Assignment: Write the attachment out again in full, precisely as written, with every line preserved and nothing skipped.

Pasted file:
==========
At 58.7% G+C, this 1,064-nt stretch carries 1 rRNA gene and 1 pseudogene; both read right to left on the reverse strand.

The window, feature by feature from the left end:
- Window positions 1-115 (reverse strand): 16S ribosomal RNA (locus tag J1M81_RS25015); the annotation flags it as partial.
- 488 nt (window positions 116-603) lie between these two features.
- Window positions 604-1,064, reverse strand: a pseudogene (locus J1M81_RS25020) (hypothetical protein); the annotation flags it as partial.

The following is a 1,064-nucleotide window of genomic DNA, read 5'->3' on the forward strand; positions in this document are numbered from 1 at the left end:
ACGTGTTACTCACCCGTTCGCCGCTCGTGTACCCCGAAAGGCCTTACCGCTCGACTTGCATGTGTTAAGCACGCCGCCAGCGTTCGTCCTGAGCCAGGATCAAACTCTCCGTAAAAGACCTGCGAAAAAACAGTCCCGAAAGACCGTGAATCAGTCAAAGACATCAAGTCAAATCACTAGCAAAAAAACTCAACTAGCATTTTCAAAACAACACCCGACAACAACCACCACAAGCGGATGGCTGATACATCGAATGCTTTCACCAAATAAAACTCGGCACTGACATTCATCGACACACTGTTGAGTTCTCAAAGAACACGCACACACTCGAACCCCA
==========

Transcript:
At 58.7% G+C, this 1,064-nt stretch carries 1 rRNA gene and 1 pseudogene; both read right to left on the reverse strand.

The window, feature by feature from the left end:
- Window positions 1-115 (reverse strand): 16S ribosomal RNA (locus tag J1M81_RS25015); the annotation flags it as partial.
- 488 nt (window positions 116-603) lie between these two features.
- Window positions 604-1,064, reverse strand: a pseudogene (locus J1M81_RS25020) (hypothetical protein); the annotation flags it as partial.

The following is a 1,064-nucleotide window of genomic DNA, read 5'->3' on the forward strand; positions in this document are numbered from 1 at the left end:
ACGTGTTACTCACCCGTTCGCCGCTCGTGTACCCCGAAAGGCCTTACCGCTCGACTTGCATGTGTTAAGCACGCCGCCAGCGTTCGTCCTGAGCCAGGATCAAACTCTCCGTAAAAGACCTGCGAAAAAACAGTCCCGAAAGACCGTGAATCAGTCAAAGACATCAAGTCAAATCACTAGCAAAAAAACTCAACTAGCATTTTCAAAACAACACCCGACAACAACCACCACAAGCGGATGGCTGATACATCGAATGCTTTCACCAAATAAAACTCGGCACTGACATTCATCGACACACTGTTGAGTTCTCAAAGAACACGCACACACTCGAACCCCA